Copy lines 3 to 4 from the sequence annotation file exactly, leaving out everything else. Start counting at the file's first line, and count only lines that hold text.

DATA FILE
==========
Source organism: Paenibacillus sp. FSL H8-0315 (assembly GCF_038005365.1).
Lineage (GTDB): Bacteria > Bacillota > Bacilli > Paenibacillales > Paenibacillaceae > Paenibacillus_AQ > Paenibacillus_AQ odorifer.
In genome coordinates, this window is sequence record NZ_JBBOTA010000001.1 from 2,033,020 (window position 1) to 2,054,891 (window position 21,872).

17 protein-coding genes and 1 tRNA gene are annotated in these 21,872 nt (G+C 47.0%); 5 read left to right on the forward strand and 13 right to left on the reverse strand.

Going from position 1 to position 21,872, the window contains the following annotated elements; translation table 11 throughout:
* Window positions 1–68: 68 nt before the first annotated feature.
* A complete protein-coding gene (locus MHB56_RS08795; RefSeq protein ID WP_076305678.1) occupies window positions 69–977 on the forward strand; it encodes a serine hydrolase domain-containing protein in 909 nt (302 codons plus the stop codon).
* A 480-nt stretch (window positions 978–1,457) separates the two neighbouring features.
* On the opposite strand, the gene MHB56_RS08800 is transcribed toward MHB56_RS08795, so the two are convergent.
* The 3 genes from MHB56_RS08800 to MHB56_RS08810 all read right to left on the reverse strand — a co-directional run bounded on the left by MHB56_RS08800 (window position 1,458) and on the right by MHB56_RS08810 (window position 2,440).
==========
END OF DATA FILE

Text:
In genome coordinates, this window is sequence record NZ_JBBOTA010000001.1 from 2,033,020 (window position 1) to 2,054,891 (window position 21,872).

17 protein-coding genes and 1 tRNA gene are annotated in these 21,872 nt (G+C 47.0%); 5 read left to right on the forward strand and 13 right to left on the reverse strand.